By Nicholas St. Fleur
Neanderthals clubbed their way to the top of an ancient food chain, slaying caribou and mammoths. But a peek inside their prehistoric poop reveals that the meat-loving early humans may have also enjoyed some salad on the side.
Researchers excavating a site in southern Spain where Neanderthals lived 50,000 years ago were initially looking for remnants of food in fireplaces. Then they stumbled upon tiny bits of poop — which turned out to be the oldest fecal matter from a human relation ever discovered.
Ainara Sistiaga, a paleoarchaeologist with the Massachusetts Institute of Technology who led the excavation, tells The Salt that what surprised her team even more was the contents of the poop.
When they analyzed poop from the site, called El Salt, under a microscope, they saw cholesterol-like compounds called phytosterols, which come from plants. The feces also contained a lot of animal-derived cholesterol — confirming they were also chowing down on meat.
“This opens a new window into Neanderthal diet because it’s the first time we actually know what they digested and consumed,” Sistiaga says. The findings appeared Wednesday in the journalPLOS One.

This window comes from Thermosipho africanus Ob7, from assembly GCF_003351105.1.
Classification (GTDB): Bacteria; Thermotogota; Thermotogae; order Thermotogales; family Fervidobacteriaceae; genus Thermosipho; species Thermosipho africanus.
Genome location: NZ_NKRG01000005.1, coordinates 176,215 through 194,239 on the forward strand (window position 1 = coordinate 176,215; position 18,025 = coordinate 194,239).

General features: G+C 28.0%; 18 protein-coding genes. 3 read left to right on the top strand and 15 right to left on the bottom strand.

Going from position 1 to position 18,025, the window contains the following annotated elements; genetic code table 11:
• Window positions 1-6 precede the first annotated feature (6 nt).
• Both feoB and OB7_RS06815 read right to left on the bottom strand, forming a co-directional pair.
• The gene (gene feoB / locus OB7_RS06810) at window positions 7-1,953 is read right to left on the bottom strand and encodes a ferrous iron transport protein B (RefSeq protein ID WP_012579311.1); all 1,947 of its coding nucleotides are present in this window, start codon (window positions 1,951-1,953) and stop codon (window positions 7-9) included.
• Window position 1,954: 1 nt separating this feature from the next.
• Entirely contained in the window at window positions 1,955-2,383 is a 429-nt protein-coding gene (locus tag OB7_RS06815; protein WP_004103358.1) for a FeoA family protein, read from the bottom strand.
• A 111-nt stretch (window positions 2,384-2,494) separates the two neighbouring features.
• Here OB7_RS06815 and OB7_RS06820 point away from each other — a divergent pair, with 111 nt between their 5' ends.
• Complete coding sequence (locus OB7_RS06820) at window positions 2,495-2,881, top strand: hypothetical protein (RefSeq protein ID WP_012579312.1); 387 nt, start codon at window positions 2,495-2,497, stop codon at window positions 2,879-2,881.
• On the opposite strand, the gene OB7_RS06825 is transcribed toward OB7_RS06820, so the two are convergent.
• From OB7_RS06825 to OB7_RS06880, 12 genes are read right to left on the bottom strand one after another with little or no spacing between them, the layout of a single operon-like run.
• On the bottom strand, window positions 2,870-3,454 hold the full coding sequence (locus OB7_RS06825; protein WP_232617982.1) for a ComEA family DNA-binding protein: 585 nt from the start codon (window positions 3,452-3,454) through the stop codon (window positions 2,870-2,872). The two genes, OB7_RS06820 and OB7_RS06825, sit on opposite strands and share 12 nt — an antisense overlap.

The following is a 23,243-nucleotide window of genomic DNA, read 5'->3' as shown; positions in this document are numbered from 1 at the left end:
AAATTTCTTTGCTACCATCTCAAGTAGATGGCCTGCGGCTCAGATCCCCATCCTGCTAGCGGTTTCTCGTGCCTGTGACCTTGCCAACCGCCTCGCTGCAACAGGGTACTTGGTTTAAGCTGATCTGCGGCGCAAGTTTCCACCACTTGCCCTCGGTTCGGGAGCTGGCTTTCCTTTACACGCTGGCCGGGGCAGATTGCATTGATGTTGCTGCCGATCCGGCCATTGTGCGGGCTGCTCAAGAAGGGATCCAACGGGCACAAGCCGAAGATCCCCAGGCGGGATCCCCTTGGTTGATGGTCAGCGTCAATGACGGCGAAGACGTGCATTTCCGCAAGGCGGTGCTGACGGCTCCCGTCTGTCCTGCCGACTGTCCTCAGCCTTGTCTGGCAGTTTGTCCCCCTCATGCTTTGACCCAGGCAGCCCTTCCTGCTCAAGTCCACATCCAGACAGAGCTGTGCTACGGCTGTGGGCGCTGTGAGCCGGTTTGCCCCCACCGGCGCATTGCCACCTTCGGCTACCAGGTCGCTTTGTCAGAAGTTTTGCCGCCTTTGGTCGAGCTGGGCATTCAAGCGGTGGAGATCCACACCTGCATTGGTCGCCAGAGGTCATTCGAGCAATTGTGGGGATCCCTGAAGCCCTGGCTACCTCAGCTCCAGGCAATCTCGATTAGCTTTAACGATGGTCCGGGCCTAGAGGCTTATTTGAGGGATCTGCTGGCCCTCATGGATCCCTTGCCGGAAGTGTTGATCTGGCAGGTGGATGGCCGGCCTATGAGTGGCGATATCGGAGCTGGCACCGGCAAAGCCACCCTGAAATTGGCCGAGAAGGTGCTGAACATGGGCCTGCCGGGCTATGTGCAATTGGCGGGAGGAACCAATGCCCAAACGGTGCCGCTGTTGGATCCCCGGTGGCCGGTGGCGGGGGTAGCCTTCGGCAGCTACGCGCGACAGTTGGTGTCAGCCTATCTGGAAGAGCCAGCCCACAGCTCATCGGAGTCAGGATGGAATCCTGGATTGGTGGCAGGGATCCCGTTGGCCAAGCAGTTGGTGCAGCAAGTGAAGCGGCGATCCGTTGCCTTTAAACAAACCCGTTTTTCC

For years, scientists assumed our early ancestors were carnivores. According to that theory, Neanderthals saw plants merely as part of the terrain, or perhaps as tools, but certainly not as food. Until a couple of decades ago, there was little hard evidence of an omnivorous Neanderthal.
One study found fossilized bits of plant stuck between the teeth of a Neanderthal. That study, Sistiaga points out, did not confirm the Neanderthals’ taste for plants because she says they could have used their mouths as a third hand to hold the plant and use it as a tool. Or the plant material could have come from the entrails of an animal they’d eaten, she says.